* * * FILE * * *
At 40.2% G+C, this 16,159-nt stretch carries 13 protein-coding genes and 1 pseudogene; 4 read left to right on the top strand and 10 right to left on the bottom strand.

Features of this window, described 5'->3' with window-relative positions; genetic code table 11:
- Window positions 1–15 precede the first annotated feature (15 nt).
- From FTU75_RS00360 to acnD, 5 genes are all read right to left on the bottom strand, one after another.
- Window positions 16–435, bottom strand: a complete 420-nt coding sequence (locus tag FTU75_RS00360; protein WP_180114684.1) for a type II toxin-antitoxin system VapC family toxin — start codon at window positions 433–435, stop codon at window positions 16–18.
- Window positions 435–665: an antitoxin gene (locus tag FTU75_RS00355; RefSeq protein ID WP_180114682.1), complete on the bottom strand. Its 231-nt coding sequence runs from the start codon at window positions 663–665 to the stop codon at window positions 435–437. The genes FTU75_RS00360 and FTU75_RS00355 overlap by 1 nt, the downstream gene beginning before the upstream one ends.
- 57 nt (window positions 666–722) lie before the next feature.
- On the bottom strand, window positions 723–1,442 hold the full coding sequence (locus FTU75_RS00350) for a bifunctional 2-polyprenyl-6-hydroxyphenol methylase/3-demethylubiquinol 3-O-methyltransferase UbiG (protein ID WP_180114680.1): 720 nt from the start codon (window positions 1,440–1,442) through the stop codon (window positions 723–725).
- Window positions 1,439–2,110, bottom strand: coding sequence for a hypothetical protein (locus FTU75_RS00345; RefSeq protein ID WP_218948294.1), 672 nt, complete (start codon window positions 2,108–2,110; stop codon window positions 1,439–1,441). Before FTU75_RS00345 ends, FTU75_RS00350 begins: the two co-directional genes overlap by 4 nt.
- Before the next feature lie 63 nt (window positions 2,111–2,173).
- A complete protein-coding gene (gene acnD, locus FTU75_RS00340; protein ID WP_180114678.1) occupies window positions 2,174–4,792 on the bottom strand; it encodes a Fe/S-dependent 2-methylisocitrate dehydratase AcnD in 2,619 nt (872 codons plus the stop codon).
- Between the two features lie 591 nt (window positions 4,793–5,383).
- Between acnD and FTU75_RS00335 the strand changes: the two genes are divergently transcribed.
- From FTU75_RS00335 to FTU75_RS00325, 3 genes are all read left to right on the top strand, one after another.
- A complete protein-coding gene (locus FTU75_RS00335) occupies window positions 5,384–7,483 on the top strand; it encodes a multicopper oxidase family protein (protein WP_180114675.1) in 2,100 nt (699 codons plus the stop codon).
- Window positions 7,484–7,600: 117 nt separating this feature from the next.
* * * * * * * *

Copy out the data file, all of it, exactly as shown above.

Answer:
At 40.2% G+C, this 16,159-nt stretch carries 13 protein-coding genes and 1 pseudogene; 4 read left to right on the top strand and 10 right to left on the bottom strand.

Features of this window, described 5'->3' with window-relative positions; genetic code table 11:
- Window positions 1–15 precede the first annotated feature (15 nt).
- From FTU75_RS00360 to acnD, 5 genes are all read right to left on the bottom strand, one after another.
- Window positions 16–435, bottom strand: a complete 420-nt coding sequence (locus tag FTU75_RS00360; protein WP_180114684.1) for a type II toxin-antitoxin system VapC family toxin — start codon at window positions 433–435, stop codon at window positions 16–18.
- Window positions 435–665: an antitoxin gene (locus tag FTU75_RS00355; RefSeq protein ID WP_180114682.1), complete on the bottom strand. Its 231-nt coding sequence runs from the start codon at window positions 663–665 to the stop codon at window positions 435–437. The genes FTU75_RS00360 and FTU75_RS00355 overlap by 1 nt, the downstream gene beginning before the upstream one ends.
- 57 nt (window positions 666–722) lie before the next feature.
- On the bottom strand, window positions 723–1,442 hold the full coding sequence (locus FTU75_RS00350) for a bifunctional 2-polyprenyl-6-hydroxyphenol methylase/3-demethylubiquinol 3-O-methyltransferase UbiG (protein ID WP_180114680.1): 720 nt from the start codon (window positions 1,440–1,442) through the stop codon (window positions 723–725).
- Window positions 1,439–2,110, bottom strand: coding sequence for a hypothetical protein (locus FTU75_RS00345; RefSeq protein ID WP_218948294.1), 672 nt, complete (start codon window positions 2,108–2,110; stop codon window positions 1,439–1,441). Before FTU75_RS00345 ends, FTU75_RS00350 begins: the two co-directional genes overlap by 4 nt.
- Before the next feature lie 63 nt (window positions 2,111–2,173).
- A complete protein-coding gene (gene acnD, locus FTU75_RS00340; protein ID WP_180114678.1) occupies window positions 2,174–4,792 on the bottom strand; it encodes a Fe/S-dependent 2-methylisocitrate dehydratase AcnD in 2,619 nt (872 codons plus the stop codon).
- Between the two features lie 591 nt (window positions 4,793–5,383).
- Between acnD and FTU75_RS00335 the strand changes: the two genes are divergently transcribed.
- From FTU75_RS00335 to FTU75_RS00325, 3 genes are all read left to right on the top strand, one after another.
- A complete protein-coding gene (locus FTU75_RS00335) occupies window positions 5,384–7,483 on the top strand; it encodes a multicopper oxidase family protein (protein WP_180114675.1) in 2,100 nt (699 codons plus the stop codon).
- Window positions 7,484–7,600: 117 nt separating this feature from the next.